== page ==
Doing a kernel in C++

(This was taken from a message on the OS-Dev message board)

Using C++ is quite easy for the most part just a few snags that have to be delt with namely the builtin functions that g++ inserts into your code use the following make line to get rid of most of them.

g++ -nostdlib -nostdinc -fno-builtin -fno-exceptions

of course it is easier to just define those options as some macro the only builtin function you will have to deal with after this will be __builtin-delete for deleting this __builtin_new for creating new objs and __builtin_vec_new for arrays of objs simply.

Simply don't use NEW and you are safe from the last two builtins and just declare this in a header file somewhere

void inline __builtin_delete(void* arg){}; 

then things should compile without errors if you want to be able to use new and new[] then you have to define the builtins correctly just like regular functions where new and new[] take a size number and an unsigned int and return a void*

i use flat binary mode for the kernel initialization stuff. Compile everything as modules using (nolib is the crap i described earlier)

g++ $(NOLIB) file.cpp -r 
the link them in the end using (this is 1 line, but split over two for display)
ld $(NOLIB) -o kernel.bin -e main -oformat binary
-Ttext 0x00100000 file1.o file2.o file3.o ...

The entry point where execution will start is int main(); i find that if you define main() after you define any other functiosn the linker doesn't produce code properly for binary output so just make main the first function in your file and make sure that it is the first file in the list of files linked by ld in the line i described earlier.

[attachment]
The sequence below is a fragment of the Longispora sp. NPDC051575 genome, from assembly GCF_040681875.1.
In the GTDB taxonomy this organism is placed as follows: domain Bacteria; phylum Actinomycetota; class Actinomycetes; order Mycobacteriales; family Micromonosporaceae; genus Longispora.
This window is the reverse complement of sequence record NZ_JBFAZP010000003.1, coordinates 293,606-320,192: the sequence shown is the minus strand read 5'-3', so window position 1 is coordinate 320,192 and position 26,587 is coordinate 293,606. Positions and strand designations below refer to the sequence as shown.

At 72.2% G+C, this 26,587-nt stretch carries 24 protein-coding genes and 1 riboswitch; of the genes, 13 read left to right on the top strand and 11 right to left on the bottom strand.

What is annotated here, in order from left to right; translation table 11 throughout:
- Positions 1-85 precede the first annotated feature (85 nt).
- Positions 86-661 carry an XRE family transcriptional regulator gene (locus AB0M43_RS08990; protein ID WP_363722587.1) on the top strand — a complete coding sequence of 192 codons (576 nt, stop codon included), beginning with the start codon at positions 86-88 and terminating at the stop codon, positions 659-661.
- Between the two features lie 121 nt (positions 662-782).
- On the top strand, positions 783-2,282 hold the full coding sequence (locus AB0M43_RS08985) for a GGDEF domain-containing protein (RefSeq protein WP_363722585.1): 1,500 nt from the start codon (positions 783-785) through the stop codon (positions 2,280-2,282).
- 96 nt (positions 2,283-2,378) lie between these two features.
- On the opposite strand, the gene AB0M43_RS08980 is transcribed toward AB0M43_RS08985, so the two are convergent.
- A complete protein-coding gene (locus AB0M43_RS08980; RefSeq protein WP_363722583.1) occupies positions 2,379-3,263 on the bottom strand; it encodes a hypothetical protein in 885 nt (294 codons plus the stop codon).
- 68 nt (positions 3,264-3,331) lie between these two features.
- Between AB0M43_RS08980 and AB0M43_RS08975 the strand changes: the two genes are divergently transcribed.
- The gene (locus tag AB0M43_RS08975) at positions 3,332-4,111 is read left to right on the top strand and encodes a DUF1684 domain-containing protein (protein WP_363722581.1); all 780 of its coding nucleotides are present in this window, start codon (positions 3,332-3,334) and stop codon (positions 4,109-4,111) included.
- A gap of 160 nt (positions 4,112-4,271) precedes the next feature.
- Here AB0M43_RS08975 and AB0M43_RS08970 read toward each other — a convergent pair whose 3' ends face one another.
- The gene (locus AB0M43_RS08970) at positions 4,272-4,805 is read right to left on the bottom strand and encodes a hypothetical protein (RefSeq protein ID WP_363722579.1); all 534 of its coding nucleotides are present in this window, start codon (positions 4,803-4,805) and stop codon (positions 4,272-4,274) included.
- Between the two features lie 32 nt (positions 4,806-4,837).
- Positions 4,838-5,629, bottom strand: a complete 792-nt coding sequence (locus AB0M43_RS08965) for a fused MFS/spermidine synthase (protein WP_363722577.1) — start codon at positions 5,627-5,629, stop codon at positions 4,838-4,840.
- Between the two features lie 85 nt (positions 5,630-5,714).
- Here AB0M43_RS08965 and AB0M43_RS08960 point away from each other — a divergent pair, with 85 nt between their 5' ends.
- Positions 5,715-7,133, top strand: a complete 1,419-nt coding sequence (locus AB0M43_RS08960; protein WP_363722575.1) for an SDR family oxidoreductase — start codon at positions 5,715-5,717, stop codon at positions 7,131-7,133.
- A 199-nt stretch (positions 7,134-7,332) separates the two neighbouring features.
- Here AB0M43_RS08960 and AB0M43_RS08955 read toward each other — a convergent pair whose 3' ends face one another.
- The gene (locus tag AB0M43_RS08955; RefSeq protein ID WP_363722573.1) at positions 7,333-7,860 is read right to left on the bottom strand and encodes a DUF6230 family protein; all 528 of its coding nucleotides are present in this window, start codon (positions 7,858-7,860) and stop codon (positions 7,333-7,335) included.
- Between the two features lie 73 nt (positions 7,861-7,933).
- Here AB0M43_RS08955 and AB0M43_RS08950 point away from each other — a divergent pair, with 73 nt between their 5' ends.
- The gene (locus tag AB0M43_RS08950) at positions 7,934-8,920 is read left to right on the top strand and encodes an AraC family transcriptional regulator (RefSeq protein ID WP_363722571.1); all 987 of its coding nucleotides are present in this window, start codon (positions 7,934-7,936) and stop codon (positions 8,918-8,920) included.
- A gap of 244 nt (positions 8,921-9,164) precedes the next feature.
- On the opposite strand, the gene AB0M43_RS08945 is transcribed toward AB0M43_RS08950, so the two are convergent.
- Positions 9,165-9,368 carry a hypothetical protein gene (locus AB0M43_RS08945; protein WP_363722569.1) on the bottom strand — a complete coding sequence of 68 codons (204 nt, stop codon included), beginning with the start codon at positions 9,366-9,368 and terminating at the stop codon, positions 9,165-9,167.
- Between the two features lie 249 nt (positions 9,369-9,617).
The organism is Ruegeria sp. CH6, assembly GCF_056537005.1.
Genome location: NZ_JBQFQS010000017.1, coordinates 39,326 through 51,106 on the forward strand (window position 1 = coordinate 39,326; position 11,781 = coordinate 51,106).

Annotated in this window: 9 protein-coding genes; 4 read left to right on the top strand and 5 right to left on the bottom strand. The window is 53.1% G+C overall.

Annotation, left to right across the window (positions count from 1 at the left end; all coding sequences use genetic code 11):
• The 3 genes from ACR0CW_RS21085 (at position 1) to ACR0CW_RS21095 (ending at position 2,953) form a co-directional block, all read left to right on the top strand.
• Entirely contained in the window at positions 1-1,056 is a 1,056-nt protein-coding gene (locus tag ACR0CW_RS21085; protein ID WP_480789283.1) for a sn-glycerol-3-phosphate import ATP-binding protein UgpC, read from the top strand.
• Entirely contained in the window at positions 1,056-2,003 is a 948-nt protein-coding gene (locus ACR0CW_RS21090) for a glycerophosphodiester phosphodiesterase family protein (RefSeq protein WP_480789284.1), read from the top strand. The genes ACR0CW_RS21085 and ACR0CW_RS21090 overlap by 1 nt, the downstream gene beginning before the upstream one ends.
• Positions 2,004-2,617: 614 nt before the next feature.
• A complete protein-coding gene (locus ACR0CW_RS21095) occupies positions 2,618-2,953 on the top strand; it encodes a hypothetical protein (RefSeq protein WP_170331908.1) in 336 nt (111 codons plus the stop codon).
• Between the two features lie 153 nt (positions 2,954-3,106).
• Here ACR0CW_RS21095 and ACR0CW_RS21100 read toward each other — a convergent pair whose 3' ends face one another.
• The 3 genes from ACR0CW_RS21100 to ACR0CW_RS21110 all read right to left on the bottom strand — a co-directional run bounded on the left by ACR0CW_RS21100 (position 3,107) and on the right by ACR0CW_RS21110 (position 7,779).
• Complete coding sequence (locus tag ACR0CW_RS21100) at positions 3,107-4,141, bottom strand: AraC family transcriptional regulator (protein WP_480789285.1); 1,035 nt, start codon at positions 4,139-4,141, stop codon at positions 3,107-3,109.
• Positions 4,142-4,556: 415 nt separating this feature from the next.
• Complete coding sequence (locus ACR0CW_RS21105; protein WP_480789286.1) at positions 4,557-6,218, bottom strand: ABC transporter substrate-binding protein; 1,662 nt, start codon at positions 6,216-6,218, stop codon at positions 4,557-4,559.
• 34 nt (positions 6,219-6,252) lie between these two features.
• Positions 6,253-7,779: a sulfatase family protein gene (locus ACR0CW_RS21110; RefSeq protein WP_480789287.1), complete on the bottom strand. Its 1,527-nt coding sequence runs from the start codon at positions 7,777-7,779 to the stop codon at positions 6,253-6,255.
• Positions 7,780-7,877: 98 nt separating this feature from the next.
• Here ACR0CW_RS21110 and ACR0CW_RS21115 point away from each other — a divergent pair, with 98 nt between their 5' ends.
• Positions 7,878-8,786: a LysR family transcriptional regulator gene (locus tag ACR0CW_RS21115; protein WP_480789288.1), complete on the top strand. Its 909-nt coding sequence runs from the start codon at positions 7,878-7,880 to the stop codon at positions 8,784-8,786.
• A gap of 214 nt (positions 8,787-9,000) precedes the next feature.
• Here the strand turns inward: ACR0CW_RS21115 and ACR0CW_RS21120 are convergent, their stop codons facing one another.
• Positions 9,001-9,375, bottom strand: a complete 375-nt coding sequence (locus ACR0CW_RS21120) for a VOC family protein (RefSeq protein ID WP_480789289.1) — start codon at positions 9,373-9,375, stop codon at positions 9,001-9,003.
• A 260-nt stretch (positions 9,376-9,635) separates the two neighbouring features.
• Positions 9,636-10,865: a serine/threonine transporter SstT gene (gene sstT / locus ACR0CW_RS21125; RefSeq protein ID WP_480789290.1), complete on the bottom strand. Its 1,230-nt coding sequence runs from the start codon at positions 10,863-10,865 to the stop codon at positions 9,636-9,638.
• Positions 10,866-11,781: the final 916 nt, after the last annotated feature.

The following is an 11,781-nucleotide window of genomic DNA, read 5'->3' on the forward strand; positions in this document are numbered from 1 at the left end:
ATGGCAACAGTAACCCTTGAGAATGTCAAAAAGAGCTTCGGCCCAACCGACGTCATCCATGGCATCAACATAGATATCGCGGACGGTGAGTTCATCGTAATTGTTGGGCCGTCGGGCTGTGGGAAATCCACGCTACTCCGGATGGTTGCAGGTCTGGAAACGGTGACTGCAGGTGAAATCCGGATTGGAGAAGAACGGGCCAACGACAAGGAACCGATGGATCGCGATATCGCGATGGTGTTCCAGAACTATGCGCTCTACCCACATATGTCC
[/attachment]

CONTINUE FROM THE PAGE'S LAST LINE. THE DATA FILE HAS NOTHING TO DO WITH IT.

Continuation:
Finally -Ttext 0x00100000 tells the linker where the file will be in memory when it gets executed is at 1MB mark.


Aiyah! Whats RTTI? (Run Time Type Info)

(This info take from a message on the OS-Dev message board)

This is the way i understand RTTI...
RTTI is for Run Time Type Information. Because you are using a virtual function and inherritance, it would be possible to pass two completely different objects to the same function. Because the function is virtual the compiler cannot create two versions at link time and sort it out ahead of time, instead it has to be figured out just before it is executed.

RTTI is a means of (for lack of a better term) enumerating types while the machine runs and then providing a means to get that type information for any object (type number). I think you did the rignt thing by putting -no-rtti in the compile string but if you ever dynamically change an object from one type to another during run time you will get into trouble.

This eg should clarify for all what i think would happen (in a C equivalent manner).

print(char* string) 
...prints a string which is given as a 32bit pointer on the stack... 

print(int number) 
...prints a 32bit integer that is passed as an argument on the stack 

//now for the types 
int num1=12345; 
char name[]="ABCDEFG; 
int_or_string variabletype = "I am a string for now" 

//now call them 
variabletype = 98765; 
variabletype = "a string again"; 

The compiler can figure out a compile time that print(num1); is a call to the integer version of print() and print(name) is a call to the string version.

But because our variabletype can change from one type (class) to another it is not possible at compile time to determine which function to call until we are actually calling it.


How do I disable RTTI in GCC?

You can disable RTTI in gcc by adding the switch "-fno-rtti"


Can I use NEW and DELETE in my kernel?

(This message taken from a message on the OS-Dev message board)

The new a delete will be available if you define them as functions and it is possible to (from real 16bit mode setup a gdt and idt in a kind of crude fashion then turn on the pmode bit and long jump into the code using the right selector and offset which will start right into c++ code with objects and everything you want.